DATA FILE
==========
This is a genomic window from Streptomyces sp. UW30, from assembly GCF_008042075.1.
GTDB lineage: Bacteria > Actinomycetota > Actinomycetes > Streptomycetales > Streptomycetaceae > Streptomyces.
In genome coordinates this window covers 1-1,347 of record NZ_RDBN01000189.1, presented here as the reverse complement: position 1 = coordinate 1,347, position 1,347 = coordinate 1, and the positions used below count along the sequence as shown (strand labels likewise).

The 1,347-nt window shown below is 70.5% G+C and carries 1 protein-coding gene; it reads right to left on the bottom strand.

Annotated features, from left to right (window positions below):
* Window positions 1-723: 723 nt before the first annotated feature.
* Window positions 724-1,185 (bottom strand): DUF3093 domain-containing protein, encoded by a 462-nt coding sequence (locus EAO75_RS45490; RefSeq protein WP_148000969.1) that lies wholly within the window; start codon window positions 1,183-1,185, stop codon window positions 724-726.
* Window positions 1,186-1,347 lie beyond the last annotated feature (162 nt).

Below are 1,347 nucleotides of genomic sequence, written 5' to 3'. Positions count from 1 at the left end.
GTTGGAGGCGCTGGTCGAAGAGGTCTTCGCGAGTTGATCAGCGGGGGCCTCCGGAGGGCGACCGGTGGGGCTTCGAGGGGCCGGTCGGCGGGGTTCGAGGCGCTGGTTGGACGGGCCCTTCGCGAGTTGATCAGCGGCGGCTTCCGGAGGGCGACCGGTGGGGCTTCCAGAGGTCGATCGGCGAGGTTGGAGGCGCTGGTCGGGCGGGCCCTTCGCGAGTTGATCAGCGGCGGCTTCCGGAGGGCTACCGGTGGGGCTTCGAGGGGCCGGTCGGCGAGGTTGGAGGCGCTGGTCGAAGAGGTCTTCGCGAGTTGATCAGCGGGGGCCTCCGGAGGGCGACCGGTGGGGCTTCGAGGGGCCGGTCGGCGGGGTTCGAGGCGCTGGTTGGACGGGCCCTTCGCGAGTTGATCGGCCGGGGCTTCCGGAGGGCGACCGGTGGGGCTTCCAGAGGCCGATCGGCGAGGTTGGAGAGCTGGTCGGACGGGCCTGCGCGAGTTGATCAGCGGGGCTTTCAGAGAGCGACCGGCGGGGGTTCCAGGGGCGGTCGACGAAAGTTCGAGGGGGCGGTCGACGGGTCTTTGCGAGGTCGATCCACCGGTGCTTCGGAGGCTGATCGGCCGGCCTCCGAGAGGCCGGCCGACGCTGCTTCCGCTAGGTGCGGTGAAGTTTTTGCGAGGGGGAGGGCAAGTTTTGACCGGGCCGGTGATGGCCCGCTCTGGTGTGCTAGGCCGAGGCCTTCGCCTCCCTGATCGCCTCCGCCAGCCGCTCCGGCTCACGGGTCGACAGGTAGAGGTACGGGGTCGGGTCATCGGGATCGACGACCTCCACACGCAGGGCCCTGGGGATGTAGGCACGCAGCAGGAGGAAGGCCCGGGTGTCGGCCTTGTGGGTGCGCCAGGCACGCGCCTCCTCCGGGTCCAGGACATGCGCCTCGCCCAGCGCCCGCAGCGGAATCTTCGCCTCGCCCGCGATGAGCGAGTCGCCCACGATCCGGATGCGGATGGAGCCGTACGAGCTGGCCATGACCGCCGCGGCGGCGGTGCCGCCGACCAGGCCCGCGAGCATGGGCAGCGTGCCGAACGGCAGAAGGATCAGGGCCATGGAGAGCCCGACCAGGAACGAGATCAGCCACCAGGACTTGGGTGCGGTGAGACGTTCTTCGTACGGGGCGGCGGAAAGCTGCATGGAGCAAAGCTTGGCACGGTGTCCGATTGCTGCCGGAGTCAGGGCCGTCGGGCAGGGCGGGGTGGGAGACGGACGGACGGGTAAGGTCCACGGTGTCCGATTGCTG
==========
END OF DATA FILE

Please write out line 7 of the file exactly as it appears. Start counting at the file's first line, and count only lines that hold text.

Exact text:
* Window positions 724-1,185 (bottom strand): DUF3093 domain-containing protein, encoded by a 462-nt coding sequence (locus EAO75_RS45490; RefSeq protein WP_148000969.1) that lies wholly within the window; start codon window positions 1,183-1,185, stop codon window positions 724-726.